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What it's like being poor in Australia's crazy housing bubble

Article (975 words) posted on 20 Aug 2018 by Rosie Williams

This ad by a Melbourne based real estate agent was removed by them the same day it went live after complaints from a range of people on Twitter (including myself).

Most of the debate about housing is framed around the recent realisation that younger middle class people are now worried they may not be able to afford to buy their own houses, shock horror! Contrasted with this view is the story of what the poor (who have never had access to the property market) are faring.

This picture of me (below) at a hackfest from a few years ago shows no sign of the difficulties I was (and still am) experiencing trying to make a living for myself after decades spent raising and educating a special needs child. I spent the weekend hacking for free for Random Hacks of Kindness in Sydney's swish Commonwealth Bank offices. At the time I had temporarily rented someone's laundry. The room was still being used as a laundry, unfortunately, with people from the flat wandering in and out at will to do their washing while I tried to sleep, work or relax.

Random Hacks of Kindness team working on open data site for Ocius Chief Exec Robert Dane

Unless you're unlucky enough to be really struggling with housing you may not be aware of the ways the housing market is straining to deal with record demands now placed on it. You may think this picture below is some kind of joke but it's just the extreme end of the overcrowding and exploitation of vulnerable renters that is is going on nation-wide.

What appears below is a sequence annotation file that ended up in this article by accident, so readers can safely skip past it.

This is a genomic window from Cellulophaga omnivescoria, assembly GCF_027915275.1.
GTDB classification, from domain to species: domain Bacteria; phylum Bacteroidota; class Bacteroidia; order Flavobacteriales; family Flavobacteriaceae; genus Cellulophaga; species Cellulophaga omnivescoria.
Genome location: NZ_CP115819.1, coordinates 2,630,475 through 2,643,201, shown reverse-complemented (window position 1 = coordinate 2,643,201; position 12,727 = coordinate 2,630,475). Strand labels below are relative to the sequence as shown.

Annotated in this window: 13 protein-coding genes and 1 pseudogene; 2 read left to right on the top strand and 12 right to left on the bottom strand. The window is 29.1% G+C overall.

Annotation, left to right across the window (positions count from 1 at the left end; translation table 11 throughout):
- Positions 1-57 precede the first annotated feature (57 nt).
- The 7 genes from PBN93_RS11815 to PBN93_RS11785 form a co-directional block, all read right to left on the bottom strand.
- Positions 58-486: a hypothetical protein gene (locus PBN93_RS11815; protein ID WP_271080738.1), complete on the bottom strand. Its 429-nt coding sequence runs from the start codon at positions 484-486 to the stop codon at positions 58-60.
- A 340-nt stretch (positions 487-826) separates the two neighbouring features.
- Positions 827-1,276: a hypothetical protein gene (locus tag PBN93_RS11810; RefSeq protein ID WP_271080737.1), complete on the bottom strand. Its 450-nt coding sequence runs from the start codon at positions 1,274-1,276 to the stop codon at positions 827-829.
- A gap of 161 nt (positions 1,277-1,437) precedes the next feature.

The Newtown Neighbourhood Centre maintains a list of what it calls 'low cost housing', that is, properties that rent for under $250 a week or 100% of what Newstart recipients receive. One day when I'm rich enough, I hope to be able to afford their low cost housing options!

For cheaper accommodations, a quick search on Gumtree shows a large number of ads where houses, units and motel rooms have been turned into backpacker type set ups where every room of the house is filled with beds, including the living rooms or balconies.

In this market properties distinguish themselves by claiming there's no one sleeping in the living room!

So far I've managed to avoid this kind of set up by renting in guest houses also known as rooming or boarding houses. I've lived in several of these, the most expensive of which is in North Sydney and functions as a cheap motel that also offers long term housing to anyone for as long as they can afford to pay $330 a week in rent.

I moved into such a place recently thinking I was moving up in the world only to find myself confronted every morning with this!

The young man from the room next to me used to leave the share bathroom like this every day.

Though many complaints were made, no one seemed to know who the culprit was till I passed him on his way out on this particular occasion- it was the young bloke renting the room next to mine! His guilty conscience gave him away and he left the motel a few days later.

Perhaps it was scenes like this that prompted the owner of the heritage listed motel on the central coast to install both shower and toilet in the same tiny rooms they rent with nothing to separate one side of the room from the other. Their lucky tenants get to eat and poo in the same room where they sleep but I guess you can't knock the convenience! I didn't take any pictures so you'll have to use your imagination for that one.

It's hard not to laugh at the preposterous extremes that have been fuelled by Australia's policies of negative gearing but of course there's nothing funny about any of this. It is the clear consequence of increased demand due to our reliance on overseas students as our fourth highest export earner which, when coupled with negative gearing has created the current housing bubble, benefiting the rich while simultaneously driving down access to decent housing for the poor.

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